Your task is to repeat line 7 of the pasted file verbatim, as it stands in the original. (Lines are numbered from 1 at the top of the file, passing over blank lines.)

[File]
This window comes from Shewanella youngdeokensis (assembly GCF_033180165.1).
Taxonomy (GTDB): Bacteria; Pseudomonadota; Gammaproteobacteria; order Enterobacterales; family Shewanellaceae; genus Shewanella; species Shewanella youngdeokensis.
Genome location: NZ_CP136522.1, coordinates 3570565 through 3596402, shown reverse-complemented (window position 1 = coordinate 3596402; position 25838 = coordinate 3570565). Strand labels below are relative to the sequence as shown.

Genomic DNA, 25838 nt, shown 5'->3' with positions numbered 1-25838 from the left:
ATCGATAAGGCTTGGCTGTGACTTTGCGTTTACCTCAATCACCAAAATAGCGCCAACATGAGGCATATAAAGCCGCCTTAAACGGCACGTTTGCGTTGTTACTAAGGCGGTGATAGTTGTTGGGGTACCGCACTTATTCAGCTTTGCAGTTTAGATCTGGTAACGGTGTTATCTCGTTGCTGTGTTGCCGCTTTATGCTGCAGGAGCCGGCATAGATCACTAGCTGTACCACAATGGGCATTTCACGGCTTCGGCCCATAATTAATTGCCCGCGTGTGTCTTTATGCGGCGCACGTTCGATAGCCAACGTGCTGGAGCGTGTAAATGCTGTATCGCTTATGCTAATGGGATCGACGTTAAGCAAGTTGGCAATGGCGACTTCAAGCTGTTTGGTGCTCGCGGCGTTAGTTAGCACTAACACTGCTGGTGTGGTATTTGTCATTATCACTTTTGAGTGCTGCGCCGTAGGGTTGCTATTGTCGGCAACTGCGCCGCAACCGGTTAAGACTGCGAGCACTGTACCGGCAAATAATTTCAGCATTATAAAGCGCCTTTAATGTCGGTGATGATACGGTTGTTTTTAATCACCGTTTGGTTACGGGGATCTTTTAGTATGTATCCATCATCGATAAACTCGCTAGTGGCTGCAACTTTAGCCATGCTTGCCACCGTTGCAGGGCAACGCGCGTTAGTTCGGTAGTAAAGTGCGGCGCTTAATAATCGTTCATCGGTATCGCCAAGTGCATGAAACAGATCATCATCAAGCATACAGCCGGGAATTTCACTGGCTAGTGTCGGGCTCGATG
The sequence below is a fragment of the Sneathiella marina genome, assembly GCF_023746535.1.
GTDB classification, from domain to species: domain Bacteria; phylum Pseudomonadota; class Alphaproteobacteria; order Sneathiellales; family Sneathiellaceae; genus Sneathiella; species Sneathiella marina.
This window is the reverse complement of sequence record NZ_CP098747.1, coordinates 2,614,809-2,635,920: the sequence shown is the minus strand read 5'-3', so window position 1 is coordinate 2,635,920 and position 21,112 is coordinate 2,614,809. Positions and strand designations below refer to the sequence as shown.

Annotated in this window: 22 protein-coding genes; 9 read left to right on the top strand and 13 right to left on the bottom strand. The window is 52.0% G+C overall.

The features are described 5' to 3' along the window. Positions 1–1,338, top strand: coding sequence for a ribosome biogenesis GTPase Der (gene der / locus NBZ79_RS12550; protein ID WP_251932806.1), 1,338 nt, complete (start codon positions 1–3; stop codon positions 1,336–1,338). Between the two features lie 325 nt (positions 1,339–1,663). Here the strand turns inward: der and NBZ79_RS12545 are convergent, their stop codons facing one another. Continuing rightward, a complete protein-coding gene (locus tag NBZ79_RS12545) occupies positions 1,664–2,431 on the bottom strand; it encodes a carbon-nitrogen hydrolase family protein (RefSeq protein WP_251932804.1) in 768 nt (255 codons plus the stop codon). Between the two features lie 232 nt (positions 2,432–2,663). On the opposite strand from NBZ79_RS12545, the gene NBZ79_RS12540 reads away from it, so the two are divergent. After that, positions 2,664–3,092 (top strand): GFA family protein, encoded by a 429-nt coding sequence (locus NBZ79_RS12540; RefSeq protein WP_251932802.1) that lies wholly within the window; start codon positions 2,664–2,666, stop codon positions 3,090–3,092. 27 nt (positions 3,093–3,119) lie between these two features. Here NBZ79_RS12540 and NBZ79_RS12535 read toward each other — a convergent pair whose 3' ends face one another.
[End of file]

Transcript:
GTDB classification, from domain to species: domain Bacteria; phylum Pseudomonadota; class Alphaproteobacteria; order Sneathiellales; family Sneathiellaceae; genus Sneathiella; species Sneathiella marina.